Representing Nevis: An Approach To Reconfiguring The Caribbean Heritage Sites As Cultural Space
Free (open access)
99 - 111
M. K. Uslick
In an attempt to understand the intricacies of the identity of the Caribbean state, this paper has investigated how attitudes toward colonial history, post-colonial theories and architectural regionalism have affected the contemporary condition of architecture on the island of Nevis. Nevis is a small island, only 36 square miles of volcanic land that lies 200 miles south of Puerto Rico. Its society was born of an act of colonization; its identity formed by the sugar plantation system. The people have emerged from a history of violence and subjugation, slavery and cultural oppression. Their acts of resistance and creation contributed to history and their lives have intersected to create a new culture and identity. Architecture can represent the people of Nevis because the journey of this population cannot be reduced to merely words in books or in archives. It deserves visual and active demonstration so that everyone can participate in the experience of the culture as it stands today. This paper proposes an addition to the existing museums and heritage sites of Nevis, which are Euro-centrically structured. Theories of tropicality and regionalism will contribute to the design of a new museum, and the concept for an eco-museum as a holistic interpretation of heritage will be applied to interventions within five of the heritage sites that now lie in ruin. Nevis needs a culturally distinctive island identity to compete in the tourism industry. Using architectural intervention as a part of the museum program, it can cultivate this distinction while it also continues to maintain the structures from ruin.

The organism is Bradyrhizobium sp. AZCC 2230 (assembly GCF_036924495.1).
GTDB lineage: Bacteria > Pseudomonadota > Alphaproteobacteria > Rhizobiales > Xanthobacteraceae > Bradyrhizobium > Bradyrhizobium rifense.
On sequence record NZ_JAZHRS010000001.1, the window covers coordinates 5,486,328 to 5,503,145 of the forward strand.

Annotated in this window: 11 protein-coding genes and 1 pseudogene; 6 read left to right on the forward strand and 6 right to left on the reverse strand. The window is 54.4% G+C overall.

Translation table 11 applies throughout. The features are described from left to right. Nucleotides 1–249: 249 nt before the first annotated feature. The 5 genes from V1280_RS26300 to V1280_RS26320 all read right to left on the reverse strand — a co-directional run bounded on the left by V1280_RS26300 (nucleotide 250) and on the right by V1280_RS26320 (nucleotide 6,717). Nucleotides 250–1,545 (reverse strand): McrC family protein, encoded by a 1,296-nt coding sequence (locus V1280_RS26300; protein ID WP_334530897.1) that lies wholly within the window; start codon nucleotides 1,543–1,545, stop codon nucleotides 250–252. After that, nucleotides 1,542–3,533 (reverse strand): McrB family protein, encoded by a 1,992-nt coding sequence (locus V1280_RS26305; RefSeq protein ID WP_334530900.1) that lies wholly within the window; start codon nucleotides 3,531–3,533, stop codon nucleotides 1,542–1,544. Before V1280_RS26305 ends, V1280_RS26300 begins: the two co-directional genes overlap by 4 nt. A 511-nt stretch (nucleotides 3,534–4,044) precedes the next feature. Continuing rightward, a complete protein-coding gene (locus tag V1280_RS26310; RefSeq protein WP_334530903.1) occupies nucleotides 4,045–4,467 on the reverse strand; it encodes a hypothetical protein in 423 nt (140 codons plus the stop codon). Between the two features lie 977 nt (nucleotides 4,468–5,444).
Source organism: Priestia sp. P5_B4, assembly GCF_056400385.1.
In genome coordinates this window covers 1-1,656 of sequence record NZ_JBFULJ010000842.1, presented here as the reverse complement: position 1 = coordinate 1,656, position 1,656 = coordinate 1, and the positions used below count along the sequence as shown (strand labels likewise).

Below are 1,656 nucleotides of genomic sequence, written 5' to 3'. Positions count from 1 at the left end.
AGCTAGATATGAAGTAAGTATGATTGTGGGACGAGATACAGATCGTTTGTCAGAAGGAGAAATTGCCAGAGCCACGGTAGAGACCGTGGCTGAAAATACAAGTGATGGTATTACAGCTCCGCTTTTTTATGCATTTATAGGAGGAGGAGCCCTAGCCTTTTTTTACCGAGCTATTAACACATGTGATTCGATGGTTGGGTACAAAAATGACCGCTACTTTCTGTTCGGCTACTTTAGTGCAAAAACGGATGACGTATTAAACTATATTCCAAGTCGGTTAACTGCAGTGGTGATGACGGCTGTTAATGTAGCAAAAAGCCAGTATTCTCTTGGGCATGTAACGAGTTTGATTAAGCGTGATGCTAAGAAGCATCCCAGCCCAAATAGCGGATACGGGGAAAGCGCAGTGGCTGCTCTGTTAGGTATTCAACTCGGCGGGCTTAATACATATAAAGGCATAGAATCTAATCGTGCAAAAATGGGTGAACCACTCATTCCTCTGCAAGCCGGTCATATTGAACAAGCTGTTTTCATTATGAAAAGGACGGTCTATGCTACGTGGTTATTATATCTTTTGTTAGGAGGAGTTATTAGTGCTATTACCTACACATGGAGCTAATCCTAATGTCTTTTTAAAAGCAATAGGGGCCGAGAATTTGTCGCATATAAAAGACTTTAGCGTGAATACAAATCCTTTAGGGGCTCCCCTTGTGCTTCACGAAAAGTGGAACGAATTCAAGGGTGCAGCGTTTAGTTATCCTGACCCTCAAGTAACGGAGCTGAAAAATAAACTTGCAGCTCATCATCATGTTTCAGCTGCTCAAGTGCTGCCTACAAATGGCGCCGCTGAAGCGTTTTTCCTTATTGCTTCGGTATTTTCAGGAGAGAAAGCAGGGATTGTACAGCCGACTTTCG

heritage tourism, heritage architecture, architectural intervention, Caribbean, Nevis, regionalism, cultural heritage, eco-museum, culture and history, sugar plantation